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France to reach out to Pacific Leaders on a global agreement on the protection of the world’s biodiversity

After the success of the Paris Agreement on climate change in 2015, France now wants to champion a similar global agreement for the protection of the world’s biodiversity.

And the European nation is campaigning to push through a global pact on biodiversity at the next Conference of the Parties to the Convention on Biological Diversity 15th Session (COP15) to be hosted in Beijing next year.

It is now critical to have this global agreement given the rapid and dramatic loss of mammals, birds, reptiles, amphibians and fish – a decrease of more than half in less than 50 years, according to the World Wide Fund for Nature’s Living Planet Index report.

The report attributes the decline to habitat loss, pollution, climate change, over-exploitation and the spread of invasive species and diseases, underscoring environmentalists’ concerns that human activity is taking a heavy toll

From 1970 to 2014, vertebrate population sizes dropped by 60 percent, while freshwater populations sank by 83 percent.

At a recent media briefing in Paris, senior government officials said France is using a number of international meetings this year, in the lead up to COP15 to get governments to commit to a global agreement – and set a target for biodiversity.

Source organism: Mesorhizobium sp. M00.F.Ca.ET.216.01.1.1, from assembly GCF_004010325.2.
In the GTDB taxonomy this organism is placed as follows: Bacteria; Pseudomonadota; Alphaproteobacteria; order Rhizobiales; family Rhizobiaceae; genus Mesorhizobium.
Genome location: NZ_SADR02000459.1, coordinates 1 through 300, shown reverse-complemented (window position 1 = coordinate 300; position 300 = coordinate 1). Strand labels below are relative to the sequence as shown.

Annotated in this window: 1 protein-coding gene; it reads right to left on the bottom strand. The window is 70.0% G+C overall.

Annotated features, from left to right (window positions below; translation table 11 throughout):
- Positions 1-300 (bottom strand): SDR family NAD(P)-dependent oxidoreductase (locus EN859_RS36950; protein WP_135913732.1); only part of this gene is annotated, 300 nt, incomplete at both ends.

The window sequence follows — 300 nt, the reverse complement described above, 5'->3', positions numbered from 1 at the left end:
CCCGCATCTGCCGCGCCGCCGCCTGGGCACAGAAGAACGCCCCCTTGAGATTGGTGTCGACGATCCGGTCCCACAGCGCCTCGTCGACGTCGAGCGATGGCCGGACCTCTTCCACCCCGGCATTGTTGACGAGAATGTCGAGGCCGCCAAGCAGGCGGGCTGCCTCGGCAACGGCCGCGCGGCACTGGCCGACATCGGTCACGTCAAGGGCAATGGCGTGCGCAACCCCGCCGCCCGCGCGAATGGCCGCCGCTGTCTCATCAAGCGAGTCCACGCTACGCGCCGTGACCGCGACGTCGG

“This is similar to the long-term goal of the Paris Agreement, keeping the temperature to well below 2 degrees and to limit the increase to 1.5 degrees, to reduce the risks and effects of climate change. We also need to define a similar global target for biodiversity, said one of the French officials.

“If the target is set, then we can engage States to commit to adhering to the goal to save the world’s biodiversity.

“France is riding on the success of COP21 and want to make it the same for COP15 for Biodiversity. President Emmanuel Macron has mobilised an international campaign to step up efforts to ensure clearly defined goals are set, as well as a time frame that would alleviate the current pressures on the environment, said the official.

He said this will be one of the critical issues on the agenda when President Macron meets Pacific Leaders later in the year in French Polynesia.

“We would like to see a number of political statements on mobilising an international agreement on biodiversity. We will also be discussing issues around the Blue and Green economies in the Pacific, said the French Government official.

Almost all of the French overseas territories are located in global biodiversity hotspots – areas rich in species but also highly threatened: the Caribbean Islands, the Indian Ocean islands, Polynesia -Micronesia, New Caledonia. Many endangered species are also present in French Guiana.

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